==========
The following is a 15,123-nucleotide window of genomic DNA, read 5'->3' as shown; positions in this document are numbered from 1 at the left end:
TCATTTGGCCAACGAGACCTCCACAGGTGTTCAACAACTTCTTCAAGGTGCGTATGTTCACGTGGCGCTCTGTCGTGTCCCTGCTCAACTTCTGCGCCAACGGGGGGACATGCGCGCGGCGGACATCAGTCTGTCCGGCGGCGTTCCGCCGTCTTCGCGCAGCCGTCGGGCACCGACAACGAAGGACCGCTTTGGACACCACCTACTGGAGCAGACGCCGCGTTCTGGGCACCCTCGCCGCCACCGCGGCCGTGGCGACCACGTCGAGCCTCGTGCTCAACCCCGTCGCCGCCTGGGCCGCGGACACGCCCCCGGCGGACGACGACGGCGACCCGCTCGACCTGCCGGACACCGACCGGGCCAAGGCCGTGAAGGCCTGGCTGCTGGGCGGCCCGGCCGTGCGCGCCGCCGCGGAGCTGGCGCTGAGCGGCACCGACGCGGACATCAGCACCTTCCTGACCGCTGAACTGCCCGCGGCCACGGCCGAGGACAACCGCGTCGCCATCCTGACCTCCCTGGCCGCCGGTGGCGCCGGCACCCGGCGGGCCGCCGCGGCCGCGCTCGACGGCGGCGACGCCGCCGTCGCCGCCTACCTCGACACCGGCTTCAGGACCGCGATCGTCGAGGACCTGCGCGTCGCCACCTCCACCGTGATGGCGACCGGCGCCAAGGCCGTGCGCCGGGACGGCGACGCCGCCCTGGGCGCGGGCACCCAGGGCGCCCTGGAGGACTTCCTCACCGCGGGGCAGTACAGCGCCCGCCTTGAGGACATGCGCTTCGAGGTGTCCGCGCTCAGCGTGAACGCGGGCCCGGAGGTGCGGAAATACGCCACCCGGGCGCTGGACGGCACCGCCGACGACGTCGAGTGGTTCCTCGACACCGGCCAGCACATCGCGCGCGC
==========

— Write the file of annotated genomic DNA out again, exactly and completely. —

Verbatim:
The following is a 15,123-nucleotide window of genomic DNA, read 5'->3' as shown; positions in this document are numbered from 1 at the left end:
TCATTTGGCCAACGAGACCTCCACAGGTGTTCAACAACTTCTTCAAGGTGCGTATGTTCACGTGGCGCTCTGTCGTGTCCCTGCTCAACTTCTGCGCCAACGGGGGGACATGCGCGCGGCGGACATCAGTCTGTCCGGCGGCGTTCCGCCGTCTTCGCGCAGCCGTCGGGCACCGACAACGAAGGACCGCTTTGGACACCACCTACTGGAGCAGACGCCGCGTTCTGGGCACCCTCGCCGCCACCGCGGCCGTGGCGACCACGTCGAGCCTCGTGCTCAACCCCGTCGCCGCCTGGGCCGCGGACACGCCCCCGGCGGACGACGACGGCGACCCGCTCGACCTGCCGGACACCGACCGGGCCAAGGCCGTGAAGGCCTGGCTGCTGGGCGGCCCGGCCGTGCGCGCCGCCGCGGAGCTGGCGCTGAGCGGCACCGACGCGGACATCAGCACCTTCCTGACCGCTGAACTGCCCGCGGCCACGGCCGAGGACAACCGCGTCGCCATCCTGACCTCCCTGGCCGCCGGTGGCGCCGGCACCCGGCGGGCCGCCGCGGCCGCGCTCGACGGCGGCGACGCCGCCGTCGCCGCCTACCTCGACACCGGCTTCAGGACCGCGATCGTCGAGGACCTGCGCGTCGCCACCTCCACCGTGATGGCGACCGGCGCCAAGGCCGTGCGCCGGGACGGCGACGCCGCCCTGGGCGCGGGCACCCAGGGCGCCCTGGAGGACTTCCTCACCGCGGGGCAGTACAGCGCCCGCCTTGAGGACATGCGCTTCGAGGTGTCCGCGCTCAGCGTGAACGCGGGCCCGGAGGTGCGGAAATACGCCACCCGGGCGCTGGACGGCACCGCCGACGACGTCGAGTGGTTCCTCGACACCGGCCAGCACATCGCGCGCGC